We have compost rich soil, and we don’t even fertilize our tomatoes. However, if you want to add additional fertilizer, choose an organic fertilizer with an NPK ratio that is higher on the P number. NPK stands for nitrogen ( for foliage growth ), phosphorus( for fruit production) and potassium( for healthy roots). This Dr. Earth 4-6-3 tomato fertilizer is a great choice.
Is manure a good fertilizer for tomatoes? Manure contains too much nitrogen, which is good for foliage growth when plants are small, but not very helpful for flowering and fruiting as the plant grow.
Prune off the bottom leaves and plant about 2/3 of the plant underground.
Because tomato stems grow roots easily, we can propagate new ( and free!) plants in just a week from stem cuttings of a big plant! Tutorial here-
Tomato plants have this amazing ability to grow roots along the buried stems, which will make the plants stronger.
Secret 3 : Prune tomato plants fearlessly.
Have you grown a huge tomato plant, only to get a ton of leaves and very few fruits? Then it just wilts and dies?
The best solution is to prune tomato plants regularly. Pruned plants allow more sun light to come through and more air flow. The leaves dry faster after a rain, so they are less susceptible to the diseases such as blights.
The orange arrow indicates the main stem, and the blue arrows indicate the side shoots / suckers which can grow into a stem. The goal is to leave only 1 or 2 stems growing ( some say up to 4 stems ), and prune off all the suckers.
It is very easy to miss one until it has grown too big. So do this at least twice a week, and be ruthless!
See how thick and healthy this main stem is? Instead of growing 50 to 100 stems, the plant is able to concentrate it energy on the main stem and keep producing fruits. ( This method is suited to indeterminate tomatoes which we talked about at the beginning.)
Secret 4 : Grow tomatoes vertically to improve air circulation and maximize sunlight.
You can grow healthy tomato plants using a DIY trellis. The other new thing we did which made a huge difference is to build a tall trellis and tie strings between the top and bottom rail to wrap the tomato vines around as they grow.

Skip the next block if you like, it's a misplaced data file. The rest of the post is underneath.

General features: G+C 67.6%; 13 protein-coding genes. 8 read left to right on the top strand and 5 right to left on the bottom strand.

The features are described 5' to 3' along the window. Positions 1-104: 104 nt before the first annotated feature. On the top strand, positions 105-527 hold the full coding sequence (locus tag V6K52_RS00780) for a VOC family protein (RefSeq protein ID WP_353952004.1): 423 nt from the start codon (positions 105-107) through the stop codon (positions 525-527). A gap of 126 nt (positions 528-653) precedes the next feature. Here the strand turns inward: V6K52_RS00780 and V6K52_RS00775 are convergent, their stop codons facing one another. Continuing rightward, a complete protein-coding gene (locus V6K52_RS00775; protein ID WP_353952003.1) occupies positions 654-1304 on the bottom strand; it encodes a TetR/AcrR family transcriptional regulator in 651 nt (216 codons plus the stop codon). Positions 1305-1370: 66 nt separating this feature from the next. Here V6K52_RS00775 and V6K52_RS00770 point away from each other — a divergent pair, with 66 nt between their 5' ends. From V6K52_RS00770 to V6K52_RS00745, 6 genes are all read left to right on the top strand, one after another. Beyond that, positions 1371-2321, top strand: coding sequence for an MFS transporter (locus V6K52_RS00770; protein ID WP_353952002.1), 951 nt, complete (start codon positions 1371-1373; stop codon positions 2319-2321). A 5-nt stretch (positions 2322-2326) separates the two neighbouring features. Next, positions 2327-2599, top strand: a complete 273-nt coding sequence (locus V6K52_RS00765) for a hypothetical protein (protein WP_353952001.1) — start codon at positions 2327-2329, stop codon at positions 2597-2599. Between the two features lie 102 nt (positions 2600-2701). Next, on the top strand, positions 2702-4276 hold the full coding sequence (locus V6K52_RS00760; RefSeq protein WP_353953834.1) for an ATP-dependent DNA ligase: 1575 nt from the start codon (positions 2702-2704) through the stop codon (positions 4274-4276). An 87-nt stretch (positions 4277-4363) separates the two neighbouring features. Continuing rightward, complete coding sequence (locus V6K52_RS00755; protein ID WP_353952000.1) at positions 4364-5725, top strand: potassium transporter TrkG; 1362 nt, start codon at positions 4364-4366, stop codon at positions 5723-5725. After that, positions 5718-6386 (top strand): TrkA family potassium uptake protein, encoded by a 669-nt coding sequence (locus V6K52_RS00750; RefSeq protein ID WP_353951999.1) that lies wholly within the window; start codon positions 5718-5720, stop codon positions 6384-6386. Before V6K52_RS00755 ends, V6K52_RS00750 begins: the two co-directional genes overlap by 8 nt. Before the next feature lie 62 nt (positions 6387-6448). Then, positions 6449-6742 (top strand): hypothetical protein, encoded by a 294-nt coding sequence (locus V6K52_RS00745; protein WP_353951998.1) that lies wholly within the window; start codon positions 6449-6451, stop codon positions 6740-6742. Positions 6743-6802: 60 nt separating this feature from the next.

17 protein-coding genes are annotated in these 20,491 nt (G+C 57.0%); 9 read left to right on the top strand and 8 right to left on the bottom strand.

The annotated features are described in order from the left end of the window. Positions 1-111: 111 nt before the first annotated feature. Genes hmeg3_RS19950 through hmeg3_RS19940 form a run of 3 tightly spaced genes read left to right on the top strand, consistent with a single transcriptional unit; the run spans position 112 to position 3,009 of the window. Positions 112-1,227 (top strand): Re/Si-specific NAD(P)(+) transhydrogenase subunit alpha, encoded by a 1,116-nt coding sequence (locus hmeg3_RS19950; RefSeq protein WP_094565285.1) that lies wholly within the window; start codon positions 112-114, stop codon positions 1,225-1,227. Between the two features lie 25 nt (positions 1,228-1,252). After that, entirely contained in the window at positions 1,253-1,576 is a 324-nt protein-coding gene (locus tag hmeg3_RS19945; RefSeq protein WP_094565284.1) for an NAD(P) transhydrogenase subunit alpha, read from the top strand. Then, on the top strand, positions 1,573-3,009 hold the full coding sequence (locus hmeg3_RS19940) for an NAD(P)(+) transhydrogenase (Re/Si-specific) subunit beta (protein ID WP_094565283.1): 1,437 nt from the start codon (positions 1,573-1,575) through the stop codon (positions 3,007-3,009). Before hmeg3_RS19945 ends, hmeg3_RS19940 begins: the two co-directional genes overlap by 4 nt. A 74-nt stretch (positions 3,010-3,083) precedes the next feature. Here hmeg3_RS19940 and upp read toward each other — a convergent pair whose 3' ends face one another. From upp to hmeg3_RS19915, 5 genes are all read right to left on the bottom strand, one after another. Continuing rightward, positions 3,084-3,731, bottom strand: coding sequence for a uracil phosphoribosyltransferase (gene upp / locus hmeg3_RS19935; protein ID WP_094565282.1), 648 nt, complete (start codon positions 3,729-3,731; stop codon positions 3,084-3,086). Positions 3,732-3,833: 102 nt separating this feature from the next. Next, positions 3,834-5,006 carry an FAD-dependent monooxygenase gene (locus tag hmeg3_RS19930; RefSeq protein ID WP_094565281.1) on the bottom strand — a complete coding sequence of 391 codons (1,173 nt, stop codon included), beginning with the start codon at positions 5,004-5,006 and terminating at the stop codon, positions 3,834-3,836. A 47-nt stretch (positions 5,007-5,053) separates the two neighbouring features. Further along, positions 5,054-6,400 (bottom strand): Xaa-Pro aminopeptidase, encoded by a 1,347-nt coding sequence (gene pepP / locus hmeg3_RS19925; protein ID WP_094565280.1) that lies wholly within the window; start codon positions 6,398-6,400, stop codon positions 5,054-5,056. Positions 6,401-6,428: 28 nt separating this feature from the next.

You can adjust the tomato trellis height to 4 to 5 feet tall, especially for smaller tomatoes such as cherry tomatoes and plum tomatoes.
We made our tomato trellis from pallets, using 2x4s as the main X frame and 1x4s to join them together. Here are tips on where to find and how to take apart pallets!
As mentioned in tip #3 we prune each plant to keep only two stems growing. Each stem wraps around a string, keeping good air circulation and making any pruning and harvesting super easy.
We used thin jute twine but they deteriorated toward the end of the season. We will use heavy duty garden twine in future. ( This method is suited to indeterminate tomato plants which we talked about at the beginning.)
You can also use other trellises. Check out these 24 best DIY garden trellis ideas.
Secret 5 : Keep tomato plants dry.
Gardeners who grow tomatoes know how quickly disease such as blights can make the foliage turn dark and brittle, and kill the tomato plants. To prevent early and late blight, water the plants at soil level and keep soil or water from getting onto the leaves.
It is easy to water under the plastic mulch: just insert a hose from one end, or install a soaker hose before laying down the plastic.
We planted these tomatoes in early May. Believe it or not, our coastal San Diego weather is not the best for growing tomatoes.
Because of these new methods we tried, we were able to get a much bigger harvest than ever in not-so-ideal conditions.
Between July and early September, we harvested over 100 lbs of tomatoes, usually around ten tomatoes at a time.
We did let some plants grow to 5 stems which lead to disease build up at the end. I think by keeping the plants better pruned we can actually grow over 200 lbs in 20 square feet!
You may also love: DIY strawberry tower with built-in reservoir!
Here are a few additional resources on growing tomatoes you may like to explore:
Bonnie Plants guide to growing tomatoes in different climates, the Almanac’s guide on planting and harvesting tomatoes, how to build sturdy tomato cages via instructables, one of our favorite tomato seed source Baker Creek, and our collection of 35 creative DIY container veggie garden ideas!